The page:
We have all experienced some type of forgetfulness: names, dates, misplaced items. For most of us, this is a normal function of a busy life and overworked brain. But what does it mean when your symptoms go beyond simple “forgetfulness”?
Being able to recognize if your loved one is showing signs of Alzheimer’s disease and other forms of dementia is imperative. If an elderly family member or a cherished loved one is showing any of the following signs of dementia, it might be time to get them some help.
1. Unusual Behavior
Alzheimer’s disease does not affect everyone the same way. If your loved one is acting differently, such as feeling paranoid, using foul language, being aggressive, or wandering off, they may be experiencing symptoms of dementia.
2. Changes in Personal Hygiene
If you have noticed a declining attention to hygiene, grooming, and other personal care in your elderly loved one, this may be a cause for concern. If he or she is wearing the same clothes days in a row, not brushing their teeth or hair, or not bathing, this could indicate dementia.
Not being able to remember things is a sign that many people often associate with Alzheimer’s disease. What begins with short-term memory loss such as forgetting medications or appointments, progresses to long-term memory loss as the disease progresses.
4. Unable to Complete Routine Tasks
Does your loved one get confused when trying to complete simple tasks? Do they forget how to use the stove or oven? Do they know where to put the dirty dishes? If your elderly loved one has trouble completing everyday, routine tasks, they may be experiencing the onset of dementia.
5. Withdrawing from Friends and Family
Depression can be a warning sign of dementia in older adults. If your loved one distances themselves from friends, family, and social activities, this can be a signal. Difficulty communicating and memory lapses can cause seniors who are experiencing symptoms of dementia to withdrawal from social situations.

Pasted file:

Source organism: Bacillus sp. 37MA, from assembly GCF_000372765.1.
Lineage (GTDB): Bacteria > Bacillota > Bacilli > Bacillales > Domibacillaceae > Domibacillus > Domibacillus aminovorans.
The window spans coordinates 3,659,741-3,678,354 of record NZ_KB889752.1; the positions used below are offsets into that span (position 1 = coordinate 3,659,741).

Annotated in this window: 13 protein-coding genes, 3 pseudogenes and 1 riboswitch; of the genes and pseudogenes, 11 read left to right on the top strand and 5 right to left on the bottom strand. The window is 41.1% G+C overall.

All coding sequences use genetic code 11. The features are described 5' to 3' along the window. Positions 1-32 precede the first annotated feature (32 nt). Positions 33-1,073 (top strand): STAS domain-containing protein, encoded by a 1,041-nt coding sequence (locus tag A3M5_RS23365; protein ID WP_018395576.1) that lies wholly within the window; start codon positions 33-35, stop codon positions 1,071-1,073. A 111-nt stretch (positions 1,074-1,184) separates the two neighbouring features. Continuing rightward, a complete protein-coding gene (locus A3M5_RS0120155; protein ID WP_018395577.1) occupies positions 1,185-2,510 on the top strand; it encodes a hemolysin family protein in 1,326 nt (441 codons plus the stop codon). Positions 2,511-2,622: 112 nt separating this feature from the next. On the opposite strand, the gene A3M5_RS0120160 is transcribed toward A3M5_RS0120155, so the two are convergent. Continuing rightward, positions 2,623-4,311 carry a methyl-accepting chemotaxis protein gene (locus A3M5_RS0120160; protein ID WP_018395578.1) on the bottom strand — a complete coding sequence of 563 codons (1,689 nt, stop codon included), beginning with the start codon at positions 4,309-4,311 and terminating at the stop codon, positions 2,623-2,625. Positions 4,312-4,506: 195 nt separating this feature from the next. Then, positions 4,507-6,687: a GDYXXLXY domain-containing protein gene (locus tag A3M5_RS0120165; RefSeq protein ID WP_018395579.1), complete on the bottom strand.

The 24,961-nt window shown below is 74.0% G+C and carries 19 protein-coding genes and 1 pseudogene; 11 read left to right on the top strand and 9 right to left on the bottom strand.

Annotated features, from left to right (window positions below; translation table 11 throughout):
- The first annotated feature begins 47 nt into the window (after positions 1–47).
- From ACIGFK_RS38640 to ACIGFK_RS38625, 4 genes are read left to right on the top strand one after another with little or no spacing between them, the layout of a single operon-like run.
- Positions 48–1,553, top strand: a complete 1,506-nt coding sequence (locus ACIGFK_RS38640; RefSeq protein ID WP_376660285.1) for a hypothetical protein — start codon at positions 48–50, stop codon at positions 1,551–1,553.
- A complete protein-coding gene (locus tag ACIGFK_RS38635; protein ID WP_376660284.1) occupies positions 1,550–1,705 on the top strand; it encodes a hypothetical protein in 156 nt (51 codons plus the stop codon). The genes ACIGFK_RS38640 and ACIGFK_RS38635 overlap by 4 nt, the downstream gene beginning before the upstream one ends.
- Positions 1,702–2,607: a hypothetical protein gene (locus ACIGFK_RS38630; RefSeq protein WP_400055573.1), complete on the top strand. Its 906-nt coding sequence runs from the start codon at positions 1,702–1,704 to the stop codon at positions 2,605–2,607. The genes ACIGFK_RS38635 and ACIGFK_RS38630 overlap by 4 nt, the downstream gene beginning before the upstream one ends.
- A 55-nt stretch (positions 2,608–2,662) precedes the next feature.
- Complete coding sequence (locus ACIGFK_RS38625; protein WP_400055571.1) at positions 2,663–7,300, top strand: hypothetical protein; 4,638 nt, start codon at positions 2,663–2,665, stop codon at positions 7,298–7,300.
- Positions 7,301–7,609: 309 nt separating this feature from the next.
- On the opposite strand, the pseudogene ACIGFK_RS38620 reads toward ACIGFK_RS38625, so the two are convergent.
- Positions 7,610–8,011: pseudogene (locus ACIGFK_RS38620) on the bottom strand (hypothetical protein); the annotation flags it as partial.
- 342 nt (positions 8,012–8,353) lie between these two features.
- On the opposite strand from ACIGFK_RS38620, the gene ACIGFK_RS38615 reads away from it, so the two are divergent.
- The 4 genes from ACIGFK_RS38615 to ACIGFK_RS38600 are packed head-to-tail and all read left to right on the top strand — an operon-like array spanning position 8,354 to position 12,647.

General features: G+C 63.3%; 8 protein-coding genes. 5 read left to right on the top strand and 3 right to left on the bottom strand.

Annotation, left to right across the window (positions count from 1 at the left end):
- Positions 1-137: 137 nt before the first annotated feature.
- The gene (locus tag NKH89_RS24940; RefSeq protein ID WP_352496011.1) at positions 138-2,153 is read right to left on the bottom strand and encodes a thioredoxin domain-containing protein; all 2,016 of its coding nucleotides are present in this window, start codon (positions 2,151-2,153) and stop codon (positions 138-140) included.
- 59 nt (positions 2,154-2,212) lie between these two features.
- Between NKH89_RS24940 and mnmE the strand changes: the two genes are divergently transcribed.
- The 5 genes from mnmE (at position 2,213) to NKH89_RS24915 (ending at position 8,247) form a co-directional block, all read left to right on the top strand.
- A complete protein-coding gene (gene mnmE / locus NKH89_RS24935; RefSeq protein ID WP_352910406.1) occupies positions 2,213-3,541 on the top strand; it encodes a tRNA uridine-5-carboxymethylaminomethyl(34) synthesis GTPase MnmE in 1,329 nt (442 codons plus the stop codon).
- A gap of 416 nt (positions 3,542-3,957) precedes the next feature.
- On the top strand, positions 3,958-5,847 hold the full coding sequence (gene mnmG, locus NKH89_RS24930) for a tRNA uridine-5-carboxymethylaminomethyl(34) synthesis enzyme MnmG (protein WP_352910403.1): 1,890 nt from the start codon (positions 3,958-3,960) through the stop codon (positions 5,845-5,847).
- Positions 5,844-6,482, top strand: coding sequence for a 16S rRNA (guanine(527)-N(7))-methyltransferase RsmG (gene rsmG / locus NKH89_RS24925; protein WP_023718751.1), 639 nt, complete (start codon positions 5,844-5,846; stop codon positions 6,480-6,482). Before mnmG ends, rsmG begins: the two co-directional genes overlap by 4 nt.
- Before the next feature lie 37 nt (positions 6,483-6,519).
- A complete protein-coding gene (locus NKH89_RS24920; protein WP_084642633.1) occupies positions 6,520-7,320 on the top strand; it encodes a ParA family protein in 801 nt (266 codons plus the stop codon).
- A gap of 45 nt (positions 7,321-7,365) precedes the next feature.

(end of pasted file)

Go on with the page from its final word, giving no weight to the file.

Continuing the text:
6. Poor Judgment/ Bad Decisions
One common sign of Alzheimer’s disease is showing poor judgement or making poor decisions. For example, frivolously giving away large amounts of money or driving recklessly can signal the beginning stages of dementia.
7. Difficulty Communicating
Difficulty finding the right words can be difficult for older adults. However, if your loved one is having trouble expressing themselves through language can be a warning sign. Substituting the wrong words or frequent pauses in conversation can also be signs of dementia.
8. Pattern of Excuses
Oftentimes, those living with Alzheimer’s disease or other forms of dementia not only struggle to remember something, but they will come up with an excuse for the loss of memory. If you notice this behavior becomes a pattern, your loved one may be experiencing the onset of dementia.
Alzheimer’s disease is a sensitive subject. If you suspect your aging loved one is experiencing symptoms of dementia, you may want to talk with them about your concerns. Be sure to do so gently, compassionately, and without judgement. The conversation may not be easy, and it may take several attempts. Remember, you are not alone and there are resources available to those who not only live with dementia, but also for those who care for those living with dementia.